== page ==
NEW YORK — The chairman of Saint-Gobain Pierre-André de Chalendar and author of "The Urban Challenge, Reviving the Desire of Live in the City" (Odile Jacob) will participate in Climate Week New York City with a message to deliver: “to win the battle against climate change, we need to rethink and transform our cities.”

Pierre-André de Chalendar will participate in closed-door sessions at The Climate Group and will speak at 10 a.m. on Sept. 22 at a Climate Week NYC virtual panel discussion organized by Climate Finance Advisors (CFA), a U.S.-based consulting firm. The CFA event, entitled "Financing Urban Livability and Climate Solutions: Vision and Opportunity," is open to the public.

The recent flooding of the subway systems and personal damages in New York City after Tropical Storm Henri and the remnants of Hurricane Ida poured deadly and record amounts of rain. Streets morphed into rivers, subways into falls, and basements into lakes. These two meteorologic events are a glimpse of what could happen to many cities in the future if carbon emissions remain the same as they are today.

“Cities are actually at the epicenter of our fight against climate change,” said de Chalendar. “They are the key to our future: their population should grow from 4 billion people today to 6.5 billion by 2050; they produce 70% of carbon emissions; and climate change could very well lead to immense damages, loss of lives, and population migrations.”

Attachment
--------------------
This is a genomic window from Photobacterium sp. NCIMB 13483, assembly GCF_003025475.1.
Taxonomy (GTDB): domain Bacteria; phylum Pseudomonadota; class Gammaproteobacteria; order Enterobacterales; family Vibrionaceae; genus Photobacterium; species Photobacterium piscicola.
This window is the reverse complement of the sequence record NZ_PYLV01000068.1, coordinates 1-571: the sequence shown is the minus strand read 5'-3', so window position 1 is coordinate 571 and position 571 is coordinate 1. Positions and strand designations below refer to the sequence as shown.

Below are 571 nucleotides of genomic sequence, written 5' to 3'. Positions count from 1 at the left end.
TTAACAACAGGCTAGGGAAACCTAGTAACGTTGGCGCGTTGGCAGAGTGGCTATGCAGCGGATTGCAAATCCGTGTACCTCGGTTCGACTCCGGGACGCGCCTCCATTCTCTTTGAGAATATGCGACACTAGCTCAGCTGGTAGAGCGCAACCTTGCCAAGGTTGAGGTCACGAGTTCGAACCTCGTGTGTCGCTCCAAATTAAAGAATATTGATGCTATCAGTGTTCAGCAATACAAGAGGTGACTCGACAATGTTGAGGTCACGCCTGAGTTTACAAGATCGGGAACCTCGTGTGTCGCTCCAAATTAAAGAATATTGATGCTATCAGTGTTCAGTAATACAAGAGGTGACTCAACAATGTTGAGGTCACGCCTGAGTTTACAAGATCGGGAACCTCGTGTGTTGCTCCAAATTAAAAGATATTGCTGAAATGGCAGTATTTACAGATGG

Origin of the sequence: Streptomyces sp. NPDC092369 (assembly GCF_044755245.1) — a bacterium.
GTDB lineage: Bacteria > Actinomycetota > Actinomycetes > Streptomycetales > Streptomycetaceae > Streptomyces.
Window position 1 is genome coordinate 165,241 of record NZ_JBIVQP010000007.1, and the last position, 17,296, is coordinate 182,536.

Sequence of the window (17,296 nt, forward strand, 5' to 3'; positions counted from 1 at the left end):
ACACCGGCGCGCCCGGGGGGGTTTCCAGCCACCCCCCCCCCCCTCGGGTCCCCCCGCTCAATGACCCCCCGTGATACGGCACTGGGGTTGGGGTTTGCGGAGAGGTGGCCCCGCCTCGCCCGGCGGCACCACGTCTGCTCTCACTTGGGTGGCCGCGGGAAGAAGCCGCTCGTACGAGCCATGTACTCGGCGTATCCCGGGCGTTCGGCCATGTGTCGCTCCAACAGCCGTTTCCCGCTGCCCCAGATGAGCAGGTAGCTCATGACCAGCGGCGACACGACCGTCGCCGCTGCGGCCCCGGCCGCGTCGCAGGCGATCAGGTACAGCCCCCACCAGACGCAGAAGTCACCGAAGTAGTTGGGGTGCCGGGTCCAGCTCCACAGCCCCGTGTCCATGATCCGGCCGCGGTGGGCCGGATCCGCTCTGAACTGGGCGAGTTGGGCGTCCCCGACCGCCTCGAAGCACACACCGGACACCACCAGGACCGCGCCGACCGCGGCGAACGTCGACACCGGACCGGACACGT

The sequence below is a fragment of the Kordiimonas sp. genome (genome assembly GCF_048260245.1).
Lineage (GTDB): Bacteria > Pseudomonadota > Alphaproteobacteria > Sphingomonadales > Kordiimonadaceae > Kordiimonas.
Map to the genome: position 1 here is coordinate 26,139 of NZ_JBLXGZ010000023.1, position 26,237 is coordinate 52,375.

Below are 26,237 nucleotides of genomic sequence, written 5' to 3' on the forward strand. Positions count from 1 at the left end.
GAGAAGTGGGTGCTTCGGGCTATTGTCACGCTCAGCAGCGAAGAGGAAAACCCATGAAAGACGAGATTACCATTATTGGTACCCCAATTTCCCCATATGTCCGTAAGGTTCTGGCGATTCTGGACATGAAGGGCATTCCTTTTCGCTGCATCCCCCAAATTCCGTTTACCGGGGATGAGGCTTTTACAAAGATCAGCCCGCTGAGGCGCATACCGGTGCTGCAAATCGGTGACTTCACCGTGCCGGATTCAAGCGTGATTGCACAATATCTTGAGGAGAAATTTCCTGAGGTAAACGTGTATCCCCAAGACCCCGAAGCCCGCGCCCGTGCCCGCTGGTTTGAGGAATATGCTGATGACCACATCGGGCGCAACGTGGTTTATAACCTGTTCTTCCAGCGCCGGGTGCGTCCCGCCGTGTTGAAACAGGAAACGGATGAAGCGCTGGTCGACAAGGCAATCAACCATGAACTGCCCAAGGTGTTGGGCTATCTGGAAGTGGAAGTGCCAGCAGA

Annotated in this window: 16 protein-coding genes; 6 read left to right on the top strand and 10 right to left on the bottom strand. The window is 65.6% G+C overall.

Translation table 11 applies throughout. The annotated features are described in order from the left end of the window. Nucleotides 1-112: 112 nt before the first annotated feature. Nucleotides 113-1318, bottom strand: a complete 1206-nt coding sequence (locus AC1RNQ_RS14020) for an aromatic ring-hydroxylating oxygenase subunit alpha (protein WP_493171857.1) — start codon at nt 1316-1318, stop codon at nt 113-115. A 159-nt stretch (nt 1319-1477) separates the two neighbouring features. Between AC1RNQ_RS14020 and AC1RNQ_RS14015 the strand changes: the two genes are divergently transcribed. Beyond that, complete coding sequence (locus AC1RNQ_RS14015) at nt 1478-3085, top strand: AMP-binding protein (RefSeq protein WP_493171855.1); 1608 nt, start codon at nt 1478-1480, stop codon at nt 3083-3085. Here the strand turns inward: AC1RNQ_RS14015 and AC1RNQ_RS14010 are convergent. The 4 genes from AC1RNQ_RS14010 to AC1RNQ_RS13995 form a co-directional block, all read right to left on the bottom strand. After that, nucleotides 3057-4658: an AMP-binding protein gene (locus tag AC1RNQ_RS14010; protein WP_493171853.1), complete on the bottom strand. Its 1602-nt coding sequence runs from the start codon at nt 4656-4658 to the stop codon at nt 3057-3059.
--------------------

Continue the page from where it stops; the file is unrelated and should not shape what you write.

In addition, the pandemic has revealed that cities were no longer as attractive as they used to be, yet there is no alternative to urban centers. With that in mind, the first challenge is to reduce the energy buildings consume.

“Recent innovations allow us to retrofit old buildings or to build anew with materials and solutions that will reduce to almost zero the energetic need to heat or cool down habitats and workplaces,” de Chalendar said.

The second challenge is to rethink urban environments to lower our need for mobility drastically.

“While there does not seem to be ‘one model fits all,’ scientists, urban planners, and architects have come up with proposals to ‘live the city differently,’ with fewer cars and long commutes,” de Chalendar said.

Finally, the overall challenge is, in Chalendar’s own words, "to revive the desire to live in the city," as it used to exist when the oldest-known city, Uruk, was formed 5,000 years B.C.

“Rethinking our built environment and need for mobility would not only help us change the course of climate change, but it will also enhance our wellbeing and pleasure to live in a city.”